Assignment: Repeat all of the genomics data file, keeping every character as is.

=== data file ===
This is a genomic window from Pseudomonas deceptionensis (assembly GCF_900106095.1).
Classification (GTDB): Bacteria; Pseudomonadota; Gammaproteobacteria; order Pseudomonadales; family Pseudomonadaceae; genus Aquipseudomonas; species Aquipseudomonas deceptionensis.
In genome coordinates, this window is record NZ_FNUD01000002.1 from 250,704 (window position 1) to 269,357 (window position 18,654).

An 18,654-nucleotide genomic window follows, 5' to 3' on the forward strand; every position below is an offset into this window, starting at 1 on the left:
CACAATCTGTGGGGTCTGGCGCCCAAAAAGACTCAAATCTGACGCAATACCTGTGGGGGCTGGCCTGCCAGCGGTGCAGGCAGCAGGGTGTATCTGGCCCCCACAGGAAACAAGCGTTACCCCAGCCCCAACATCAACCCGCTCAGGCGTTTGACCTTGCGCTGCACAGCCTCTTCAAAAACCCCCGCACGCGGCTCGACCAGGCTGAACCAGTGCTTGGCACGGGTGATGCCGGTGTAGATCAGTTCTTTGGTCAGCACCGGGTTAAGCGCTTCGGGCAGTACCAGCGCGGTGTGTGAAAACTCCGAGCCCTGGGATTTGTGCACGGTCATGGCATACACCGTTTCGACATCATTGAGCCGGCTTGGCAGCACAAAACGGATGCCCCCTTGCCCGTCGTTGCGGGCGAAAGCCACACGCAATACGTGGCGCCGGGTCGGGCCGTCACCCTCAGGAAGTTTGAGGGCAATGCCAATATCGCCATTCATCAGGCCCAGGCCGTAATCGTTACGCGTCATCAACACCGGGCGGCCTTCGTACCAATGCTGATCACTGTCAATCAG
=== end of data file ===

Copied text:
This is a genomic window from Pseudomonas deceptionensis (assembly GCF_900106095.1).
Classification (GTDB): Bacteria; Pseudomonadota; Gammaproteobacteria; order Pseudomonadales; family Pseudomonadaceae; genus Aquipseudomonas; species Aquipseudomonas deceptionensis.
In genome coordinates, this window is record NZ_FNUD01000002.1 from 250,704 (window position 1) to 269,357 (window position 18,654).

An 18,654-nucleotide genomic window follows, 5' to 3' on the forward strand; every position below is an offset into this window, starting at 1 on the left:
CACAATCTGTGGGGTCTGGCGCCCAAAAAGACTCAAATCTGACGCAATACCTGTGGGGGCTGGCCTGCCAGCGGTGCAGGCAGCAGGGTGTATCTGGCCCCCACAGGAAACAAGCGTTACCCCAGCCCCAACATCAACCCGCTCAGGCGTTTGACCTTGCGCTGCACAGCCTCTTCAAAAACCCCCGCACGCGGCTCGACCAGGCTGAACCAGTGCTTGGCACGGGTGATGCCGGTGTAGATCAGTTCTTTGGTCAGCACCGGGTTAAGCGCTTCGGGCAGTACCAGCGCGGTGTGTGAAAACTCCGAGCCCTGGGATTTGTGCACGGTCATGGCATACACCGTTTCGACATCATTGAGCCGGCTTGGCAGCACAAAACGGATGCCCCCTTGCCCGTCGTTGCGGGCGAAAGCCACACGCAATACGTGGCGCCGGGTCGGGCCGTCACCCTCAGGAAGTTTGAGGGCAATGCCAATATCGCCATTCATCAGGCCCAGGCCGTAATCGTTACGCGTCATCAACACCGGGCGGCCTTCGTACCAATGCTGATCACTGTCAATCAG